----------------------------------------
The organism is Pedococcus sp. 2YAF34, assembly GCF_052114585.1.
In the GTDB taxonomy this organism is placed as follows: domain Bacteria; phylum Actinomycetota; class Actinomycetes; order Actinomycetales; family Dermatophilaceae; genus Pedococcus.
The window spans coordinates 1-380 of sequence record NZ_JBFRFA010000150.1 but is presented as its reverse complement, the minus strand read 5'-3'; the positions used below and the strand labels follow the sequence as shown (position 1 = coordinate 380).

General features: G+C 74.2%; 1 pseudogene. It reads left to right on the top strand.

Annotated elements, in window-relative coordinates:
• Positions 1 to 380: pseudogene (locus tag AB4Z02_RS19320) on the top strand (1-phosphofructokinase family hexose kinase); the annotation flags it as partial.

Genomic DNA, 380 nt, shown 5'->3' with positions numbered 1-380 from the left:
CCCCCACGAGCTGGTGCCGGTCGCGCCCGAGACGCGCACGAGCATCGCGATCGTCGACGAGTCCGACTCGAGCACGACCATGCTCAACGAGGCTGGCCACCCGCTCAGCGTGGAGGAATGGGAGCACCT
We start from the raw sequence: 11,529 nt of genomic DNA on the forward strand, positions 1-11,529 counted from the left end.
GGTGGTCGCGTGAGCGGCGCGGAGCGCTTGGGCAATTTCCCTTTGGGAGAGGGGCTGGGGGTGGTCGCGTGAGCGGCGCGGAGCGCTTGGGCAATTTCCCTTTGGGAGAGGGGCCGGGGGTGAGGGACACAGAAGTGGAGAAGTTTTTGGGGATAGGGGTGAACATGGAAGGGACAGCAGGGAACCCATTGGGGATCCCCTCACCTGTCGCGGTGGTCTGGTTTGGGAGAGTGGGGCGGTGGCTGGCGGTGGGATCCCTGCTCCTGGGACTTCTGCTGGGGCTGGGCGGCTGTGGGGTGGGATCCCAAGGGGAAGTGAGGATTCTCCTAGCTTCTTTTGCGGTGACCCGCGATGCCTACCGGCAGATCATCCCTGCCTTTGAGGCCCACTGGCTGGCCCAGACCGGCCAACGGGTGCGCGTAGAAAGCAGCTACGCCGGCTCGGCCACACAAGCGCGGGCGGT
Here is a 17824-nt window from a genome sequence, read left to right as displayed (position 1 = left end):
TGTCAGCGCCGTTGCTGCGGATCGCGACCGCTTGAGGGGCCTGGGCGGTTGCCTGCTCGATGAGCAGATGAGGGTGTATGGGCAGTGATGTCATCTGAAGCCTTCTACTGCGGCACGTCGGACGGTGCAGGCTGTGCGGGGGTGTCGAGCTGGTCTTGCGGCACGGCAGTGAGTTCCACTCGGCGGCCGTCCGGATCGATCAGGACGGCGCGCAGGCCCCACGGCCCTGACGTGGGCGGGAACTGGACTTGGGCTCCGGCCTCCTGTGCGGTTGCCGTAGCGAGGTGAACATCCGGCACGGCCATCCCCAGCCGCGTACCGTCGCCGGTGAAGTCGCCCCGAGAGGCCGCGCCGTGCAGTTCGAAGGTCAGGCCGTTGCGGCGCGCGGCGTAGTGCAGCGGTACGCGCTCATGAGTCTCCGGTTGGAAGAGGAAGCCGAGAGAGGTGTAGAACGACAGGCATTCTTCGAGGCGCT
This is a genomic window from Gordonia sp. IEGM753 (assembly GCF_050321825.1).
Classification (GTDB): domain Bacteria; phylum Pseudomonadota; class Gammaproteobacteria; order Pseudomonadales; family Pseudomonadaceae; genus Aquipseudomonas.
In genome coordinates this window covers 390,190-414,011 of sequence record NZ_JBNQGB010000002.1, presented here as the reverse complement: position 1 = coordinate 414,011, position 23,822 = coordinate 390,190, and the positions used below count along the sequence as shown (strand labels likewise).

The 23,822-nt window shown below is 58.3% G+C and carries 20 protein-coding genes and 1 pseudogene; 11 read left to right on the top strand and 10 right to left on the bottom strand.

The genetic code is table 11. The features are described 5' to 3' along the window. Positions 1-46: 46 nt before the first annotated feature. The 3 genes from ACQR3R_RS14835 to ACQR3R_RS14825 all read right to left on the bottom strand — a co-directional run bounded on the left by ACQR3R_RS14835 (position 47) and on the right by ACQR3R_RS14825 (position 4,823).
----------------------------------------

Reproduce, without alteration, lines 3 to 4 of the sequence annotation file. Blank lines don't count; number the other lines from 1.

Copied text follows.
The window spans coordinates 1-380 of sequence record NZ_JBFRFA010000150.1 but is presented as its reverse complement, the minus strand read 5'-3'; the positions used below and the strand labels follow the sequence as shown (position 1 = coordinate 380).

General features: G+C 74.2%; 1 pseudogene. It reads left to right on the top strand.